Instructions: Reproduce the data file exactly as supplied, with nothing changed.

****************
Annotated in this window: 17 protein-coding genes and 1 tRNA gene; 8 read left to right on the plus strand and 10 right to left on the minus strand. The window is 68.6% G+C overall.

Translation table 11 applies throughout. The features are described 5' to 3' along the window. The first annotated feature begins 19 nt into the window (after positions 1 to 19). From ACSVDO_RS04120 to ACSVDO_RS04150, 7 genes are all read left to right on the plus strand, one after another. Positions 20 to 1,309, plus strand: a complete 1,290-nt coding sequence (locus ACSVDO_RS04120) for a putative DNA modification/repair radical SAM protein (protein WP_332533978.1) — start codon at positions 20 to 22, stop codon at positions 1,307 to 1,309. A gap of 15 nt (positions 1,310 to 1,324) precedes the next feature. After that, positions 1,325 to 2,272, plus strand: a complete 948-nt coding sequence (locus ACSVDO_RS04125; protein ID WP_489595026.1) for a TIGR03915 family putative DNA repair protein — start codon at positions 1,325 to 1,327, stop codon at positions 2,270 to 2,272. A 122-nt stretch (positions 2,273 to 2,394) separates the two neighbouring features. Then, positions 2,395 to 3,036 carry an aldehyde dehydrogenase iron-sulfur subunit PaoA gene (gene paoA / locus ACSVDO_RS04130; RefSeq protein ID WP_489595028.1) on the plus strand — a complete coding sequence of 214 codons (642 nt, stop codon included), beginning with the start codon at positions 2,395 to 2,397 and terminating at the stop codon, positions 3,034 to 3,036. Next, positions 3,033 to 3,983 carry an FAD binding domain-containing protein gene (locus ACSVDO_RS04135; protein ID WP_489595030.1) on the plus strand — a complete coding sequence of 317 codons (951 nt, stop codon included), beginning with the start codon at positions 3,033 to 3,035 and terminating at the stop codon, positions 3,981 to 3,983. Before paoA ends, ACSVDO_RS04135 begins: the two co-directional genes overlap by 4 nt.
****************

Annotated in this window: 17 protein-coding genes and 1 tRNA gene; 8 read left to right on the plus strand and 10 right to left on the minus strand. The window is 68.6% G+C overall.

Translation table 11 applies throughout. The features are described 5' to 3' along the window. The first annotated feature begins 19 nt into the window (after positions 1 to 19). From ACSVDO_RS04120 to ACSVDO_RS04150, 7 genes are all read left to right on the plus strand, one after another. Positions 20 to 1,309, plus strand: a complete 1,290-nt coding sequence (locus ACSVDO_RS04120) for a putative DNA modification/repair radical SAM protein (protein WP_332533978.1) — start codon at positions 20 to 22, stop codon at positions 1,307 to 1,309. A gap of 15 nt (positions 1,310 to 1,324) precedes the next feature. After that, positions 1,325 to 2,272, plus strand: a complete 948-nt coding sequence (locus ACSVDO_RS04125; protein ID WP_489595026.1) for a TIGR03915 family putative DNA repair protein — start codon at positions 1,325 to 1,327, stop codon at positions 2,270 to 2,272. A 122-nt stretch (positions 2,273 to 2,394) separates the two neighbouring features. Then, positions 2,395 to 3,036 carry an aldehyde dehydrogenase iron-sulfur subunit PaoA gene (gene paoA / locus ACSVDO_RS04130; RefSeq protein ID WP_489595028.1) on the plus strand — a complete coding sequence of 214 codons (642 nt, stop codon included), beginning with the start codon at positions 2,395 to 2,397 and terminating at the stop codon, positions 3,034 to 3,036. Next, positions 3,033 to 3,983 carry an FAD binding domain-containing protein gene (locus ACSVDO_RS04135; protein ID WP_489595030.1) on the plus strand — a complete coding sequence of 317 codons (951 nt, stop codon included), beginning with the start codon at positions 3,033 to 3,035 and terminating at the stop codon, positions 3,981 to 3,983. Before paoA ends, ACSVDO_RS04135 begins: the two co-directional genes overlap by 4 nt.